Seasonal affective disorder (SAD) is a term used to describe low mood related to changes in the seasons. Typically it starts in the winter months and resolves in the spring.
Less often, SAD causes low mood in the spring or early summer and resolves during the autumn or winter months. Symptoms are similar to those of general low mood and anxiety, including sadness and apathy, fatigue and lethargy, oversleeping, disturbed sleep, early waking, overeating, craving sweet foods, weight gain, loss of self esteem, tension and irritability.
Disappointingly, the limited medical research carried out to date has not provided a definitive physiological explanation for seasonal low mood.
Causative factors in SAD
Our personal circadian rhythm is a roughly 24-hour cycle of day and night which controls many bodily functions, including body temperature and hormone production. A lack of sunlight can disrupt the body’s internal clock and hormone production, encouraging the appearance of SAD symptoms. Too much unnatural light can also disrupt the body’s natural rhythms.
SAD appears to be more common among people who live in areas far north and south of the equator, where there is significantly decreased sunlight during the winter and longer days during the summer.
A second factor in SAD is melatonin, the ‘sleep’ hormone, produced by the pineal gland in the brain when it is dark. A lack of darkness reduces melatonin production and impedes the onset of sleep. It is thought that during the winter months some people produce higher amounts of melatonin than normal, resulting in SAD symptoms such as sleepiness and low energy levels.
A third factor is the hormone serotonin which affects mood, appetite and sleep. Fewer hours of sunlight, especially on darker skin, can mean less Vitamin D is produced by the skin. This results in less serotonin being available, particularly if dietary and supplemental Vitamin D are not compensating for the lack of its production by the skin. Some people are prone to suffer more than others, with depression-like symptoms of low serotonin.
Thyroid dysfunction can cause similar symptoms to SAD and there is some thought that thyroid involvement may be involved in the condition, so it is worth having your thyroid function checked.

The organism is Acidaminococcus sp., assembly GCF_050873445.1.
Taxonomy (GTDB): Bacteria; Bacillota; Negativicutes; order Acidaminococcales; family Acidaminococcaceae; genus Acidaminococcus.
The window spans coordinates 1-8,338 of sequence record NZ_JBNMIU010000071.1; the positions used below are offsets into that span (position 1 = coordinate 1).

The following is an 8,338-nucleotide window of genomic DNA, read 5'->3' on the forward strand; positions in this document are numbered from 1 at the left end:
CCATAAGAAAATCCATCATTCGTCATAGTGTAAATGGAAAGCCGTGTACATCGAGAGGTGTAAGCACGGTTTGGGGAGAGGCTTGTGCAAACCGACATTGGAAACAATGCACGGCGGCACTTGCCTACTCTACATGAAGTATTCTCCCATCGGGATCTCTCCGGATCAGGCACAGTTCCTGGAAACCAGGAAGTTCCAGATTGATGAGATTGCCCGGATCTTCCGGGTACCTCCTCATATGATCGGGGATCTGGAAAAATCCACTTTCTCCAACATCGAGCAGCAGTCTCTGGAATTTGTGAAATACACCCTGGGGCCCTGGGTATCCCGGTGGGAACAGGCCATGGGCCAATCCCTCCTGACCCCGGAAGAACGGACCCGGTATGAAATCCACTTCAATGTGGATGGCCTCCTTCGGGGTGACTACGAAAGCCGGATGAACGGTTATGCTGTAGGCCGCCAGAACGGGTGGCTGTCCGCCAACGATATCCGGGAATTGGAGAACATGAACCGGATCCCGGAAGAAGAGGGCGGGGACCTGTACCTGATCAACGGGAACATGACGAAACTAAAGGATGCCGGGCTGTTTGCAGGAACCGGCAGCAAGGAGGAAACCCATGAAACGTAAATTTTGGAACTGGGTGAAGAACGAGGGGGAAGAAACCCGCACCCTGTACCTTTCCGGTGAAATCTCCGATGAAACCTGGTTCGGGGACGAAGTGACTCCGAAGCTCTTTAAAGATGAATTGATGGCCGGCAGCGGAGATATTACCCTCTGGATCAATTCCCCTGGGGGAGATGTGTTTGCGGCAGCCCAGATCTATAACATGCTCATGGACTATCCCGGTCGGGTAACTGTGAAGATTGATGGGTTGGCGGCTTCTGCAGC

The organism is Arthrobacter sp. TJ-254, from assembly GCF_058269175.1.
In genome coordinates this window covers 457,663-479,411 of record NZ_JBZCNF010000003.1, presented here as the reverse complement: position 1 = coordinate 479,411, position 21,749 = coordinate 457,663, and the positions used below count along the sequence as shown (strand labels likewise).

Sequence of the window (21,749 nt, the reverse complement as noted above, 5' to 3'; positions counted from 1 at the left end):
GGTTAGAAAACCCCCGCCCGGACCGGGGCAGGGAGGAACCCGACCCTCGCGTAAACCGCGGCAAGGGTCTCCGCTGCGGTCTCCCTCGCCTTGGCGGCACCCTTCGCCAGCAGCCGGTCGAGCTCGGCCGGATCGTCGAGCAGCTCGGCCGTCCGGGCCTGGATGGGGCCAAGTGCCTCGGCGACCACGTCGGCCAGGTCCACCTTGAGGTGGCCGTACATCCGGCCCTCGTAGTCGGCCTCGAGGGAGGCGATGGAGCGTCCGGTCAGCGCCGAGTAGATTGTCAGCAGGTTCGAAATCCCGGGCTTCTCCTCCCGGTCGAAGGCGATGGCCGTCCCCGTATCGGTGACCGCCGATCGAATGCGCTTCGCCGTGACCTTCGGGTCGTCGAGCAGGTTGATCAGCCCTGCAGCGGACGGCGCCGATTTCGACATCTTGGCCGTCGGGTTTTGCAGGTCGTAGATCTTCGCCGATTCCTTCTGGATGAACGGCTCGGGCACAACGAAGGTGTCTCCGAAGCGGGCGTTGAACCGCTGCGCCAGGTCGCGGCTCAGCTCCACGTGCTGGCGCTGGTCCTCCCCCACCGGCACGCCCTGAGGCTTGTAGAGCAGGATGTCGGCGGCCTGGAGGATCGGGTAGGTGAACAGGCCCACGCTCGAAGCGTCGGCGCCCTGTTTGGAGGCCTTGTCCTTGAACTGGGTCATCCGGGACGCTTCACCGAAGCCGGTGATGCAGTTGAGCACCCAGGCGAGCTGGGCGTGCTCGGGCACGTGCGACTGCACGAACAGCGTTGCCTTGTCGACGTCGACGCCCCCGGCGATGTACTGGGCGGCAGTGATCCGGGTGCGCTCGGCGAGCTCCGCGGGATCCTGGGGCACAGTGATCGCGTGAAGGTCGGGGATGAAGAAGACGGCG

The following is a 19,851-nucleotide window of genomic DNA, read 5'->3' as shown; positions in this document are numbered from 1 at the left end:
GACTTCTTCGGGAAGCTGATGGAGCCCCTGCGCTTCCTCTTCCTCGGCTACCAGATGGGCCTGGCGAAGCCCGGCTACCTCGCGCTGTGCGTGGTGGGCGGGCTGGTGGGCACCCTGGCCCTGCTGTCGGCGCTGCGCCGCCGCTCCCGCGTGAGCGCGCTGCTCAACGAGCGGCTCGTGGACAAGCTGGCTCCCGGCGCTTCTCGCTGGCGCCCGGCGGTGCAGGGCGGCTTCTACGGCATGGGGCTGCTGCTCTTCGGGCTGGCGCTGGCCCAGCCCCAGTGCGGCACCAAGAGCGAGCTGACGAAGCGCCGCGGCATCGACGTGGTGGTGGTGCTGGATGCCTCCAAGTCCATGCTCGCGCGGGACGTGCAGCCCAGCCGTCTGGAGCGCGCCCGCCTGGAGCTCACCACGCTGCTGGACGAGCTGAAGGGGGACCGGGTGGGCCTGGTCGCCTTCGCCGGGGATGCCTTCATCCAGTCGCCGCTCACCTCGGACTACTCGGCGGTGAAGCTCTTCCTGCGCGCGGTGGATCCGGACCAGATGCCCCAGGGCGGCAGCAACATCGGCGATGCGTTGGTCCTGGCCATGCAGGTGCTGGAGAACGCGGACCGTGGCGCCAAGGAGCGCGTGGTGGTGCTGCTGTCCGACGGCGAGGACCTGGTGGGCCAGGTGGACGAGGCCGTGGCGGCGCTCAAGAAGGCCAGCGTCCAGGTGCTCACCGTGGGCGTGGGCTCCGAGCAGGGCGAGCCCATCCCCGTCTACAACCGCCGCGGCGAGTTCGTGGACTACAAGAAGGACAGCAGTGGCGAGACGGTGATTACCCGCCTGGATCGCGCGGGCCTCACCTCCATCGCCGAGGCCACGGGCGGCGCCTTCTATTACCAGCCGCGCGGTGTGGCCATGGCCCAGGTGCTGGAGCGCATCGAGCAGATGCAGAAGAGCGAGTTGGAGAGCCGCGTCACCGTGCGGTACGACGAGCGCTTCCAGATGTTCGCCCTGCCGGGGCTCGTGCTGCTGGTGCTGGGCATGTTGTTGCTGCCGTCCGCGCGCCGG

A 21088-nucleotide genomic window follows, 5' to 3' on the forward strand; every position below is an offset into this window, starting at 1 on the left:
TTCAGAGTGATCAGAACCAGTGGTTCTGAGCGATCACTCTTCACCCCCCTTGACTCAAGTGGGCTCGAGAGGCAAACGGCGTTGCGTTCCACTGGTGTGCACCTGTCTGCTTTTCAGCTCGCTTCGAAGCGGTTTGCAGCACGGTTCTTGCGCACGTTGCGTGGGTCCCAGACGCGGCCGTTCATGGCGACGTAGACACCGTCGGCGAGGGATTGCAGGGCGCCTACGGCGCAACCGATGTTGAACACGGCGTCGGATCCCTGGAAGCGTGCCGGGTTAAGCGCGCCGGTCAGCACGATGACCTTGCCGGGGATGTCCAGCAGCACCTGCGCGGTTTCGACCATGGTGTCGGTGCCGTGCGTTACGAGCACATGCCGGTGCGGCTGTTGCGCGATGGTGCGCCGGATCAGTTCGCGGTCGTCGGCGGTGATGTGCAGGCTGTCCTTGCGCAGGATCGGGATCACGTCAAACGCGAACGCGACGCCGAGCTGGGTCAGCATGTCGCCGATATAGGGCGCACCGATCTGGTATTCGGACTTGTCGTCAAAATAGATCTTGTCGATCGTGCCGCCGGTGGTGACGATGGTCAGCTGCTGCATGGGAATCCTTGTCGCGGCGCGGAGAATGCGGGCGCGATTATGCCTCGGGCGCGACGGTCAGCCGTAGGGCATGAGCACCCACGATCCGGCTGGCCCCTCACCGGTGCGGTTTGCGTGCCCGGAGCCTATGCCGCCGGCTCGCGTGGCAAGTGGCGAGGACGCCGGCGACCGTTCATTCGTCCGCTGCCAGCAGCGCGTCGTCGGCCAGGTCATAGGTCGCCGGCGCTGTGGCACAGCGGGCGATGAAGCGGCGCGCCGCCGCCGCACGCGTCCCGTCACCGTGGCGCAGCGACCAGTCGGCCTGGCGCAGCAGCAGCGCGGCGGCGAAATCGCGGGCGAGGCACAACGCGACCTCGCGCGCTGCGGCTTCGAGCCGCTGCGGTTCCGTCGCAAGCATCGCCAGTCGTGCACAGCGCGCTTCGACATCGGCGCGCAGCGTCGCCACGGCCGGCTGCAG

Behavioural remedies for SAD
- Make your environment sunnier and brighter. Open blinds and curtains, trim tree branches, and remove anything that blocks sunlight. Sit closer to bright windows while at home or in the office.
- Normalise sleep patterns. Schedule regular times to wake up and go to bed each day. Especially for winter SAD, reduce or eliminate napping and oversleeping.
- Go outside. Take a long walk, eat lunch at a park, or simply sit on a bench and soak up some sun. Even on cold or cloudy days, outdoor light can help and is particularly beneficial if you can spend some time outside within two hours of getting up in the morning.
- Exercise regularly and preferably outdoors. Physical activity helps to relieve stress and anxiety, both of which can increase SAD symptoms. Being fitter can make you feel better about yourself and lift your mood and sense of wellbeing.
- Practice stress management. Learn relaxation techniques to manage your stress better, such as yoga, tai chi and meditation. Unmanaged stress can lead to depression, overeating, or other unhealthy thoughts and negative behaviours.
- Socialise. Connect with people you enjoy being around who can offer support, a shoulder to cry on or shared laughter to give you a mood boost.
Natural remedies for SAD
- Daily light therapy using a specialised SAD lamp or a full spectrum lightbulb in an ordinary light fitting.
- Amino acid 5 Hydroxytryptophan (5-HTP) to support Vitamin D processing. This can be obtained from whole grains such as oats or taken as a supplement.
- Vitamin D 1,000 IU and up to 4,000 IU daily is advisable in winter months or for dark skin, and up to 10,000 IU daily if there is a deficiency.
- Essential fatty acids – fish, flaxseed or primrose oil are good sources.
- High quality multivitamin with minerals, and B complex.
- The homeopathic remedy Aurum Metallicum.
- St John’s Wort (Hypericum) is widely used as a herbal antidepressant but please consult your doctor if you take prescription drugs or oral contraceptives and be aware that it can cause sleepiness.
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